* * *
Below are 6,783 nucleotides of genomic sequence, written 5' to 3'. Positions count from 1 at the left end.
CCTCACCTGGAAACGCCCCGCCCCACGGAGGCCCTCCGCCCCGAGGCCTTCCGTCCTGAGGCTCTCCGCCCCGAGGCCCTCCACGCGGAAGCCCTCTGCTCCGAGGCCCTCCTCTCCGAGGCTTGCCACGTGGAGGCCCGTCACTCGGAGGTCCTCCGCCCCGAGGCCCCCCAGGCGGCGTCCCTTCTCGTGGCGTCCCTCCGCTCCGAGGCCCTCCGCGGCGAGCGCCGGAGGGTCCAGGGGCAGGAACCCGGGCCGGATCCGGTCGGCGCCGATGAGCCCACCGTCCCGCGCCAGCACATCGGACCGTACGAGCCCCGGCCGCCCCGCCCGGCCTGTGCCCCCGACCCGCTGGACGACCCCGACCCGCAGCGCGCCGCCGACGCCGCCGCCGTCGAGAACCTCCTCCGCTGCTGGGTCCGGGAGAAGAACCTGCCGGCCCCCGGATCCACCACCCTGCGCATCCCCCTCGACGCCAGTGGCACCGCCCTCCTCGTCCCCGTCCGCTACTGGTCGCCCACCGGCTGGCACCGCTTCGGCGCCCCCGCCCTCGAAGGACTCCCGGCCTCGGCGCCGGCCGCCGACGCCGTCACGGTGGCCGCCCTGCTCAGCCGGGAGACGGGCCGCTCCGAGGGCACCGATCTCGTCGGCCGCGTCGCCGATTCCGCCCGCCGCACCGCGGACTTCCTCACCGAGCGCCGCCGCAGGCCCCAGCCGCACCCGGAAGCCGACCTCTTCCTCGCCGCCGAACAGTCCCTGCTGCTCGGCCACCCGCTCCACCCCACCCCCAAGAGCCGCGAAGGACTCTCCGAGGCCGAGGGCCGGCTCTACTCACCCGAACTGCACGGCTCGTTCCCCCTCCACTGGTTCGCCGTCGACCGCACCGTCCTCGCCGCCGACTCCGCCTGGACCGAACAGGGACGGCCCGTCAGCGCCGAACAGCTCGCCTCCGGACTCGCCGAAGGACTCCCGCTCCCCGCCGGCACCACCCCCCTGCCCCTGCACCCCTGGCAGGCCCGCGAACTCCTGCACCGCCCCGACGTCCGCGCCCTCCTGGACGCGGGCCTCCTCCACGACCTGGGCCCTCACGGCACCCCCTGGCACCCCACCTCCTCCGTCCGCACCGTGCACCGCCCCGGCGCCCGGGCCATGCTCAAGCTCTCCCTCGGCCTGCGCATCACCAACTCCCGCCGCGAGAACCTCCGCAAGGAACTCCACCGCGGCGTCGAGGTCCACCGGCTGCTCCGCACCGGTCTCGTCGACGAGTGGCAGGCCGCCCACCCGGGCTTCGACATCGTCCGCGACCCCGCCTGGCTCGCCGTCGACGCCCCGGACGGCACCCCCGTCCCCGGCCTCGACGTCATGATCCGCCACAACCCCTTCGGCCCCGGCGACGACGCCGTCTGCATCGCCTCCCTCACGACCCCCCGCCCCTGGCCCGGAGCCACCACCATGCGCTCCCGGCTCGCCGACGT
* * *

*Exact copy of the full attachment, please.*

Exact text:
Below are 6,783 nucleotides of genomic sequence, written 5' to 3'. Positions count from 1 at the left end.
CCTCACCTGGAAACGCCCCGCCCCACGGAGGCCCTCCGCCCCGAGGCCTTCCGTCCTGAGGCTCTCCGCCCCGAGGCCCTCCACGCGGAAGCCCTCTGCTCCGAGGCCCTCCTCTCCGAGGCTTGCCACGTGGAGGCCCGTCACTCGGAGGTCCTCCGCCCCGAGGCCCCCCAGGCGGCGTCCCTTCTCGTGGCGTCCCTCCGCTCCGAGGCCCTCCGCGGCGAGCGCCGGAGGGTCCAGGGGCAGGAACCCGGGCCGGATCCGGTCGGCGCCGATGAGCCCACCGTCCCGCGCCAGCACATCGGACCGTACGAGCCCCGGCCGCCCCGCCCGGCCTGTGCCCCCGACCCGCTGGACGACCCCGACCCGCAGCGCGCCGCCGACGCCGCCGCCGTCGAGAACCTCCTCCGCTGCTGGGTCCGGGAGAAGAACCTGCCGGCCCCCGGATCCACCACCCTGCGCATCCCCCTCGACGCCAGTGGCACCGCCCTCCTCGTCCCCGTCCGCTACTGGTCGCCCACCGGCTGGCACCGCTTCGGCGCCCCCGCCCTCGAAGGACTCCCGGCCTCGGCGCCGGCCGCCGACGCCGTCACGGTGGCCGCCCTGCTCAGCCGGGAGACGGGCCGCTCCGAGGGCACCGATCTCGTCGGCCGCGTCGCCGATTCCGCCCGCCGCACCGCGGACTTCCTCACCGAGCGCCGCCGCAGGCCCCAGCCGCACCCGGAAGCCGACCTCTTCCTCGCCGCCGAACAGTCCCTGCTGCTCGGCCACCCGCTCCACCCCACCCCCAAGAGCCGCGAAGGACTCTCCGAGGCCGAGGGCCGGCTCTACTCACCCGAACTGCACGGCTCGTTCCCCCTCCACTGGTTCGCCGTCGACCGCACCGTCCTCGCCGCCGACTCCGCCTGGACCGAACAGGGACGGCCCGTCAGCGCCGAACAGCTCGCCTCCGGACTCGCCGAAGGACTCCCGCTCCCCGCCGGCACCACCCCCCTGCCCCTGCACCCCTGGCAGGCCCGCGAACTCCTGCACCGCCCCGACGTCCGCGCCCTCCTGGACGCGGGCCTCCTCCACGACCTGGGCCCTCACGGCACCCCCTGGCACCCCACCTCCTCCGTCCGCACCGTGCACCGCCCCGGCGCCCGGGCCATGCTCAAGCTCTCCCTCGGCCTGCGCATCACCAACTCCCGCCGCGAGAACCTCCGCAAGGAACTCCACCGCGGCGTCGAGGTCCACCGGCTGCTCCGCACCGGTCTCGTCGACGAGTGGCAGGCCGCCCACCCGGGCTTCGACATCGTCCGCGACCCCGCCTGGCTCGCCGTCGACGCCCCGGACGGCACCCCCGTCCCCGGCCTCGACGTCATGATCCGCCACAACCCCTTCGGCCCCGGCGACGACGCCGTCTGCATCGCCTCCCTCACGACCCCCCGCCCCTGGCCCGGAGCCACCACCATGCGCTCCCGGCTCGCCGACGT